February 21, 2019

WHY PEOPLE MIGRATE 

Immigration is a contentious issue.

Immigration can be legal and illegal.

Yes – for a variety of reasons – people migrate to other countries – both legally and illegally.

People migrate for multifarious reasons.

In a nutshell – the various reasons for migration can be categorized into “Push Factors” and “Pull Factors”.

Push Factors = Survival Migration

“Push Factor Migration” is “Survival Migration” – where people are “forced” to migrate – due to danger to life/limb because of war/conflict – or – inability to survive due to lack of food and bare necessities of life.

Such migrants who seek asylum in other countries when their life is endangered – or persons who migrate to escape from extreme poverty and deprivation – are called “Refugees”.

The present European Migrant Crisis is an example of “Push Factor” migration where refugees are fleeing from war-torn countries and seeking asylum in peaceful countries.

History is replete with examples of such “push factor survival migration” due to war, religious/political persecution, genocide, ethnic cleansing, safety/security issues, natural disasters/calamities, famines, droughts, floods etc.

Pull Factors = “Better Life” Migration

“Pull Factor Migration” is “Choice Migration” – where people “choose” to migrate for a “better life”.

These people migrate to more developed countries because they want to enjoy a Higher “Standard of Living” and live a Better “Quality of Life” –  to put it “metaphorically” – they migrate to realize their “American Dream”.

Is Migration good?

Or – is Migration it bad?

What are the consequences of immigration for the host country?

Excessive immigration can cause demographic imbalance – which may disturb social equilibrium.

When the number of immigrants becomes large – then – in a democracy – the immigrants can influence the outcome of elections by becoming a “vote bank”.

Immigration can be legal and illegal.

I have observed that for many bright youngsters in India – their cardinal objective in life is to migrate to America – to study – then work – get a Green Card – followed by US Citizenship – and permanently live in the USA all their lives – and realize their American Dream.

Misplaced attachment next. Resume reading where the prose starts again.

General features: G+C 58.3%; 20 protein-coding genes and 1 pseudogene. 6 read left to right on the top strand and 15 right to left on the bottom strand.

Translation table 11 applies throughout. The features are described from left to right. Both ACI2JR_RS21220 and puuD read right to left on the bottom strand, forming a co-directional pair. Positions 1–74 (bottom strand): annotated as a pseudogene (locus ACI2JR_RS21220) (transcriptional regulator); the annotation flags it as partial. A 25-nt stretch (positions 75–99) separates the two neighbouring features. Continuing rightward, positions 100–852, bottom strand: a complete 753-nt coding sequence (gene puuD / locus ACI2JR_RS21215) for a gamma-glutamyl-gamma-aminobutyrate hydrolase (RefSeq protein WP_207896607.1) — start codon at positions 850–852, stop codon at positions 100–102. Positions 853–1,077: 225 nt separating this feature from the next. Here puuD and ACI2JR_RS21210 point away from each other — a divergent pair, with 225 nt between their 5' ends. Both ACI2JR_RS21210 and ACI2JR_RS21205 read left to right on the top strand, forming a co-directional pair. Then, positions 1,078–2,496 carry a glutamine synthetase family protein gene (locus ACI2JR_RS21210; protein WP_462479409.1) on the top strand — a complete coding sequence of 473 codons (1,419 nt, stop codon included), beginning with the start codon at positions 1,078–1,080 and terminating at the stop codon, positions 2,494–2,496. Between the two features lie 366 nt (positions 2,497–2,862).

All over the world – people from less developed countries migrate to better developed countries, legally and illegally.

A few years ago  I had written an article on The Flock Theory of Migration

Since the topic of “immigration” has once again become a contentious issue  I thought it would be apt to post this article below  once again  for you to read.

FLOCK THEORY OF MIGRATION – Food for Thought by Vikram Karve 

BIRD-WATCHING – FLOCK OF MIGRATORY BIRDS

Long back, me and my friend, a Bird-Watcher, a self-styled ornithologist, were observing birds

(I am referring to the “winged” variety of birds…)

We saw a huge a flock of migratory birds flying in the sky.

It was a fascinating sight to see the flock of birds flying in perfect formation.

I mentioned this to my friend who then told me about the “flock theory” of migration.

He told me that sometimes different kinds of birds that do not belong to the original flock also join the flock and fly along.

The birds in the flock allow these “outsider” birds to fly along with the flock as long as they do not disturb the pattern, movement, flight speed and direction (course) of the flock.

When the number of “immigrant” birds is small, these “outsider” birds quietly assimilate themselves into the flock, obey the rules of the flock and do not disturb the harmony of the flock.

Sometimes the number of these “immigrant” birds increases to a sizeable proportion and they may disturb the harmony of the flock, if these “outsider” birds try to assert themselves.

These “foreigner” birds may even try to control the flock by trying to dominate and alter the flight pattern.

This disturbance in harmony and attempt at domination is not tolerated by the main flock of birds, and violent clashes break out as the main flock of birds tries to remove the “immigrant” birds from the flock – yes, the original birds in the flock try to throw out the “foreigner” birds out of the flock.

HUMAN MIGRATION

I think a similar hypothesis applies to human migration too.

When you migrate to another country (or when you relocate within your country to another state or city) you must remember this flock theory of migration.

Try to assimilate yourself into your new “host” country or city and acclimatize yourself to the way of life of your new place of residence.

You must mix around and interact with the local inhabitants and imbibe the indigenous culture of your new abode.

You must not “ghettoize” yourself by forming tightly-knit inward-looking groups of your own community but you must embrace the culture of your new land (after all, it is you who have chosen to migrate there).

Always remember that you are the foreigner in their land – you are the “guest” and they are your “hosts” – and a guest must never attempt to dominate the host and try to make the host a guest in his own country.

Yes, if you are an immigrant in another country, it is best to conduct yourself as a “guest” and adopt to the culture of your “hosts” rather than try to dominate and impose your culture on your “hosts”.

A large number of my relatives, classmates and friends have migrated to America and have lived there for many years.

However, I find that they mostly mingle among the Indian community (even language and state wise), as is evident from the photos they show us.

When I ask them why they do not have any American friends, they have no credible answer except saying that they do have such friendships, but at the workplace only.

However their children, born and brought up in the USA, have friendships, relationships and even marriages with resident Americans – in fact, Americans now comprise so many types and varieties of ethnicity

Since over the years, so many persons from all parts of the world have migrated to the USA for a better life and now America has become the melting pot of diverse cultures.